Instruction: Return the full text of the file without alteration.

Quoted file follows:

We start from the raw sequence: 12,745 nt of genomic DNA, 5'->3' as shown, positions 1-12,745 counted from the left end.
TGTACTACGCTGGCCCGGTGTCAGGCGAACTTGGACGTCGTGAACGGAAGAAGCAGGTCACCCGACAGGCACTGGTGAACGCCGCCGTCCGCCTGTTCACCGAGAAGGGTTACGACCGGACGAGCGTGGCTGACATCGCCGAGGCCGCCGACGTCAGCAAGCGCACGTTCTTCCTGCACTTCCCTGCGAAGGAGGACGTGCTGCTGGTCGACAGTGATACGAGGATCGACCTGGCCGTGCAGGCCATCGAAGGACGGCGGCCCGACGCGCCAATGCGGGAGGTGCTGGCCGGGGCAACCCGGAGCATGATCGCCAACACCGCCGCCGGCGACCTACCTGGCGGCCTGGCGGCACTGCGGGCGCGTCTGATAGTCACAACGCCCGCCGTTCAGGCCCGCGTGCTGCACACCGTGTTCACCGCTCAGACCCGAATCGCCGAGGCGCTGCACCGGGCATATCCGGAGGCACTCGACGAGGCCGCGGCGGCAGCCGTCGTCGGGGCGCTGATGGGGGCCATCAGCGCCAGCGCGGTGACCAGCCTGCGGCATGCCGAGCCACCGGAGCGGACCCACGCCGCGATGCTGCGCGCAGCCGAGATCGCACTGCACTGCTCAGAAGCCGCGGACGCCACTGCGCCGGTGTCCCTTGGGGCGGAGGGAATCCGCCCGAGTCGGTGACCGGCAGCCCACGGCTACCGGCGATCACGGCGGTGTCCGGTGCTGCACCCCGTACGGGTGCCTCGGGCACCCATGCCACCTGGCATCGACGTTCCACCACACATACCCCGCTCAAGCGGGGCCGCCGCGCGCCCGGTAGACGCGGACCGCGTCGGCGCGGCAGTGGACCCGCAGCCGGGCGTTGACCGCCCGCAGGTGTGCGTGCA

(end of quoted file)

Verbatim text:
We start from the raw sequence: 12,745 nt of genomic DNA, 5'->3' as shown, positions 1-12,745 counted from the left end.
TGTACTACGCTGGCCCGGTGTCAGGCGAACTTGGACGTCGTGAACGGAAGAAGCAGGTCACCCGACAGGCACTGGTGAACGCCGCCGTCCGCCTGTTCACCGAGAAGGGTTACGACCGGACGAGCGTGGCTGACATCGCCGAGGCCGCCGACGTCAGCAAGCGCACGTTCTTCCTGCACTTCCCTGCGAAGGAGGACGTGCTGCTGGTCGACAGTGATACGAGGATCGACCTGGCCGTGCAGGCCATCGAAGGACGGCGGCCCGACGCGCCAATGCGGGAGGTGCTGGCCGGGGCAACCCGGAGCATGATCGCCAACACCGCCGCCGGCGACCTACCTGGCGGCCTGGCGGCACTGCGGGCGCGTCTGATAGTCACAACGCCCGCCGTTCAGGCCCGCGTGCTGCACACCGTGTTCACCGCTCAGACCCGAATCGCCGAGGCGCTGCACCGGGCATATCCGGAGGCACTCGACGAGGCCGCGGCGGCAGCCGTCGTCGGGGCGCTGATGGGGGCCATCAGCGCCAGCGCGGTGACCAGCCTGCGGCATGCCGAGCCACCGGAGCGGACCCACGCCGCGATGCTGCGCGCAGCCGAGATCGCACTGCACTGCTCAGAAGCCGCGGACGCCACTGCGCCGGTGTCCCTTGGGGCGGAGGGAATCCGCCCGAGTCGGTGACCGGCAGCCCACGGCTACCGGCGATCACGGCGGTGTCCGGTGCTGCACCCCGTACGGGTGCCTCGGGCACCCATGCCACCTGGCATCGACGTTCCACCACACATACCCCGCTCAAGCGGGGCCGCCGCGCGCCCGGTAGACGCGGACCGCGTCGGCGCGGCAGTGGACCCGCAGCCGGGCGTTGACCGCCCGCAGGTGTGCGTGCA